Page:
The term “Big Data” has taken on a rather menacing aspect of late, thanks to the disclosures of snooping by the National Security Agency. But there’s more to Big Data than analyzing billions of our phone calls. One of the most remarkable data troves of all can be found in great heaps at any public library.
Since humans first put pen to paper, we’ve created about 130 million books. But according to the authors of this amusing, enlightening new book, we’re only just learning how to read them. Erez Aiden and Jean-Baptiste Michel show that our books are crammed with revelations about history, culture, economics, and politics that would even surprise their authors.
Aiden, a professor of genetics at Baylor College of Medicine, and Michel, an associate scientist at Harvard University, got to wondering what lessons they could learn by studying books apart from the ostensible meaning of each text.
They worked with Google Inc. and its digitized library of about 30 million books to build the Ngram Viewer, a geekily-named analytical tool that tracks specific words and phrases, measuring the frequency with which certain patterns occur within Google’s vast library. The resulting insights may shift our thinking about matters great and small.
Consider the familiar observation that Americans refer to the United States as a single political entity. But early in our history, people thought of the country as a collection of separate states and said “the United States are.” Historian James McPherson has written that the shift to the singular happened after the Union’s Civil War victory, a view that enjoys wide acceptance. But he may a bit off. After scanning thousands of digitized books, the researchers found that most writers didn’t begin using “the United States is” until 1880, well after the war’s end.
Or consider a larger, more troubling question: Can a repressive government stamp out unwelcome ideas? Yes and no. Aiden and Michel found that the Nazi crusade against “degenerate” artists like Marc Chagall and Paul Klee was quite successful in purging their names from books published under the Third Reich. But the men’s fame rebounded after Hitler’s fall.
The effect of Soviet censorship is more discouraging. Men who’d once been major political leaders were wiped from the country’s history books after Joseph Stalin purged them. Yet decades after Stalin’s death, these men remained invisible to Soviet history until the late 1980s when Communism was near collapse.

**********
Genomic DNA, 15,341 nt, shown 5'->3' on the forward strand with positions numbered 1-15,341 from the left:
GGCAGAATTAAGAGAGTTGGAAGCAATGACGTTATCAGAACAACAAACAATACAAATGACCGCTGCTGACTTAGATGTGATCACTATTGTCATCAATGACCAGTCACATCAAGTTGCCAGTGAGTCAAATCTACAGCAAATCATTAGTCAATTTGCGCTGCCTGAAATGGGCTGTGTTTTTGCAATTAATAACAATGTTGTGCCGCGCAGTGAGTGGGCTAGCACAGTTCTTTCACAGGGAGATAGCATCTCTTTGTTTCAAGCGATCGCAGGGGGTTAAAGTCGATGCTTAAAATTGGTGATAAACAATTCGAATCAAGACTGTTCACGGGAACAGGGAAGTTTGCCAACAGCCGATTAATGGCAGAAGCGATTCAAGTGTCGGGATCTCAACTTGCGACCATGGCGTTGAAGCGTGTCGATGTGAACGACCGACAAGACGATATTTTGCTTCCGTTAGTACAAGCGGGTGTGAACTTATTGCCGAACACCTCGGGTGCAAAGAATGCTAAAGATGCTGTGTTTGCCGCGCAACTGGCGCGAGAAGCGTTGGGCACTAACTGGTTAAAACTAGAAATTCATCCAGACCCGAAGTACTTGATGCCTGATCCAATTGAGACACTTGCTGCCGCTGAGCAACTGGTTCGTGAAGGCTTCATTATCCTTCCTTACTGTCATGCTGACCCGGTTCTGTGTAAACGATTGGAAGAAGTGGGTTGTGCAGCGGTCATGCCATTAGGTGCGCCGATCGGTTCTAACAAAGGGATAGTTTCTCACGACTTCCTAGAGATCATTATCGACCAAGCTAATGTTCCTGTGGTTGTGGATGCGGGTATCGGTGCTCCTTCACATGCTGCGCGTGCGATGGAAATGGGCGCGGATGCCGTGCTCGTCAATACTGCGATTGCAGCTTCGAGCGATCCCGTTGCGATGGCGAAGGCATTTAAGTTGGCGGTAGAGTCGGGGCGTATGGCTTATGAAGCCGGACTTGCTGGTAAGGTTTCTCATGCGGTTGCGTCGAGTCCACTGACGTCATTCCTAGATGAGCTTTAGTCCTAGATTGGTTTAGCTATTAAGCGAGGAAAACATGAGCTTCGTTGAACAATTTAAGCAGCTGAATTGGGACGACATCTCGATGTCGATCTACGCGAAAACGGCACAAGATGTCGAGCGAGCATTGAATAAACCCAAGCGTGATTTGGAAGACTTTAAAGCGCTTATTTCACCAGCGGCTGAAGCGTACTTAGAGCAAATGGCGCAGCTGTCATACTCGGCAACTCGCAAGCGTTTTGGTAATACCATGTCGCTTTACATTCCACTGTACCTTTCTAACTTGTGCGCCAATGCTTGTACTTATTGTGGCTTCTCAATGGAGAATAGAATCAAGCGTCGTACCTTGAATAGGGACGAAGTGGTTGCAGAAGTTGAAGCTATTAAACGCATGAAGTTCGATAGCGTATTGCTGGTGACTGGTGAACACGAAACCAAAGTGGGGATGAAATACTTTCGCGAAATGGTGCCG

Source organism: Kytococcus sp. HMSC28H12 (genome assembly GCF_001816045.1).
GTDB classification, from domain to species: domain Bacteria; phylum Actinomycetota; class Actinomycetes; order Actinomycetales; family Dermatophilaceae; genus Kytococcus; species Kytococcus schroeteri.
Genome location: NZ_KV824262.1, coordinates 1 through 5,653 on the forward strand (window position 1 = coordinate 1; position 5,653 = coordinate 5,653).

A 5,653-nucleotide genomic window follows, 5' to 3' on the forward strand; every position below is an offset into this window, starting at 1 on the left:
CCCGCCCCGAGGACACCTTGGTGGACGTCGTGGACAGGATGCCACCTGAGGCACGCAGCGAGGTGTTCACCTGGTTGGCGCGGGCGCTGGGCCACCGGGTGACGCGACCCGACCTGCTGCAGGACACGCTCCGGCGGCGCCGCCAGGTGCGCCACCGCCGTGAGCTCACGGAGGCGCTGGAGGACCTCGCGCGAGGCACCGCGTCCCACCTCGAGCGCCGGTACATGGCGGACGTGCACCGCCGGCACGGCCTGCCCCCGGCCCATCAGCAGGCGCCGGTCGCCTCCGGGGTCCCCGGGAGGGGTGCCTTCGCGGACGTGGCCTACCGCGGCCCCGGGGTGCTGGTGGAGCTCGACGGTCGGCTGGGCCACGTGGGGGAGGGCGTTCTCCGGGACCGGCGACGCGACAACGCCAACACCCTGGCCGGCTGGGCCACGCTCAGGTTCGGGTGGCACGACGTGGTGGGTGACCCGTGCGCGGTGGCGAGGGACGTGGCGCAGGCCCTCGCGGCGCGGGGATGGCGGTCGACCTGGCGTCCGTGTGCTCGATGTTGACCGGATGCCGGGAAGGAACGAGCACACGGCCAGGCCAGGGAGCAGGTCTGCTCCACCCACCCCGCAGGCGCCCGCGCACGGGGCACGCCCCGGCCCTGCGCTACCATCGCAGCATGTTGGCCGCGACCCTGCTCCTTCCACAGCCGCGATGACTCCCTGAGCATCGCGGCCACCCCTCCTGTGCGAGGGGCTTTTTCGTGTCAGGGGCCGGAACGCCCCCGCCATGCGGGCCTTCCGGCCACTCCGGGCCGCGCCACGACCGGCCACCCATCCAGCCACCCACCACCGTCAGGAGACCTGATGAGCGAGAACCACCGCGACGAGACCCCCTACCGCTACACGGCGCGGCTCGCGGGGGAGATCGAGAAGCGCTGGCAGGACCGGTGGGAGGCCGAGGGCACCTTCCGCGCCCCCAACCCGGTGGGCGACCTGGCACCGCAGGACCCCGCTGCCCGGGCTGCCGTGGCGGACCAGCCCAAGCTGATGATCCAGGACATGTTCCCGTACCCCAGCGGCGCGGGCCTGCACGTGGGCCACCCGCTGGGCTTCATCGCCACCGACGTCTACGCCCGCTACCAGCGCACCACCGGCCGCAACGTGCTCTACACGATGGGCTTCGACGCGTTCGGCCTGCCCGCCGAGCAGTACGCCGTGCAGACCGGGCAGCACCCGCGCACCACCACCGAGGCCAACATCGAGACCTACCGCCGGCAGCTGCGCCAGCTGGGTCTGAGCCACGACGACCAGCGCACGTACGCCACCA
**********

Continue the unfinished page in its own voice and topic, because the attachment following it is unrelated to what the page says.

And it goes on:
Ngram analysis can reveal at a glance our changing attitudes and concerns. From 1800 to the mid-20th century, frequent appearances of the word “fever” reflected our dread of infectious diseases. But by the 1970s, the frequency of the word fever was overtaken by a more pressing worry: cancer.
Aiden and Michel are well aware of the limitations of their technique. In a clever section about fame, they note that a number of celebrities were born in 1936, among them Hollywood star Robert Redford. But, according to an Ngram sweep, who is the best-known person born in 1936? Carol Gilligan. Who? Actually, Gilligan is a renowned psychologist, whose work is cited in many books. But outside of intellectual circles, hardly anyone has heard of her. Her exaggerated Ngram fame demonstrates the danger of relying too much on book learning.
The Ngram Viewer is also hampered by its limited scope. While it can presently analyze about 8 million books, that’s not even 10 percent of the planet’s library. And as Aiden and Michel remind us, books comprise a tiny fragment of all human knowledge. As our computers, sensors and data storage systems improve, Big Data researcher may someday gain access to all books, newspapers, phone calls, text messages, and e-mails.
At the farthest extreme, they imagine a future in which pretty much everything we do is recorded via video, audio, and biometric sensors. Take one entire lifetime of that, multiply by 7 billion, and analyze the lot. We’d learn some astonishing things. Aiden and Michel recoil at the prospect, but having tasted the first fruits of Big Data social research, they’re plainly hungry for more. Somehow, it always seems to work that way. Ask the NSA.Hiawatha Bray can be reached at firstname.lastname@example.org.